As we celebrate Dr. Martin Luther King Jr. today, it is important to look back at a Hall of Famer who never played a game with the Giants. Instead, Frank Robinson broke barriers as a manager in San Francisco.
Frank Robinson was hired in 1981 and spent nearly four years managing the Giants. The teams he coached didn’t have the talent to match others in the National League at the time, but his hiring was bigger than the wins and losses on the field.
The importance of Robinson’s time in San Francisco was echoed years earlier by the man that broke color barrier in baseball.
At Game 2 of the 1972 World Series, Hall of Famer Jackie Robinson spoke for the last time publicly. He was their to be honored for the 25th anniversary of his debut in 1947. He took time during his final speech to speak about his desire for an African American managing a Major League Baseball team.
“I am extremely proud and pleased,” the former Brooklyn Dodger said. “But I will be more pleased the day I can look over at the third base line and see a black man as manager.”
Matt Rothenberg wrote an article about Robinson’s impact on the game and the importance of his choice to focus on managing and to live up to the legacy of Dr. King and Jackie.
Rothenberg noted, in the 40 years since Frank Robinson’s managerial debut, more than half of the teams in Major League Baseball have hired African Americans as managers. Former Toronto skipper Cito Gaston was also the first to lead a team into the playoffs and to a World Series championship.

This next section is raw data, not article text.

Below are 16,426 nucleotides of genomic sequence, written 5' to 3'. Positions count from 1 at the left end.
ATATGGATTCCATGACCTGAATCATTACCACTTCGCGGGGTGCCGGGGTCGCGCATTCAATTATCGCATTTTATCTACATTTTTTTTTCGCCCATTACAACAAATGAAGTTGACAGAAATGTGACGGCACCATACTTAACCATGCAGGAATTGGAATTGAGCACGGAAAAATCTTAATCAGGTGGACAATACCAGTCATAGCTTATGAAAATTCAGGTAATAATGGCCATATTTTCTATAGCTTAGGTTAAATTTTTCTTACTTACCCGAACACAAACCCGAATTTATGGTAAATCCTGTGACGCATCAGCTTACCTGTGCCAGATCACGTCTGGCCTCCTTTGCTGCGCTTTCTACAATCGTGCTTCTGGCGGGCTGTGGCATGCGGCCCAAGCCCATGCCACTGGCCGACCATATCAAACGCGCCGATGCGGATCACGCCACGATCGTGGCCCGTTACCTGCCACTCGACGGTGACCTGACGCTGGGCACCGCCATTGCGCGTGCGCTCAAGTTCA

Robinson was first hired in Cleveland as a player/manager and made his debut as manager on April 8, 1975. Robinson was fired after three seasons as the Indians hovered around .500 during his tenure.
Robinson was given a second chance by the San Francisco Giants four years later, and he led the Giants over the next four seasons.
It would be Robinson’s third stint as a manager, this time with the Baltimore Orioles, that would lead to his first Manager of the Year award and most success to that point. Turning around an Oriole team that had infamously lost 21 straight games in 1988, to a team over .500 in 1989, was his best work yet.
After his time in Baltimore ended in 1991, Robinson worked in the front offices of Major League baseball for several years. When the league temporarily owned the Montreal Expos in 2002, they asked Robinson to take over as their manager. He stayed with the team through their transition to Washington before being let go in 2006.
Robinson was born in 1935 in Beaumont, Texas and raised in Oakland, California before attending McClymonds High School. Robinson went to Xavier University before being signed as an amateur free agent in 1953 by the Cincinnati Reds. He won Rookie of the Year honors in 1956 as well as Most Valuable Player awards in 1961 and 1966.
In 21 years as a Major Leaguer, Robinson hit 586 home runs, and drove in 1812 runs. He had 2943 career hits while maintaining a slashline of .294/.389/.537 for an OPS of .926.
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Robinson, who was inducted into the Baseball Hall of Fame in 1982, is one of the greatest baseball players to ever play the game. He won MVP awards in both the American and National League during his career and was a Triple Crown winner in 1966.
In 2003, the Cincinnati Reds dedicated a bronze statue of Robinson outside Great American Ballpark and in 2012, he was dedicated with another outside Camden Yards in Baltimore.
In between those two honors, he received the Presidential Medal of Freedom in 2005, the country’s highest civilian honor.
As we continue to celebrate Dr. King’s legacy as well as Jackie Robinson’s impact on the game of baseball, it is important to remember Frank Robinson for his role in the advancement of our country and his place in baseball history.
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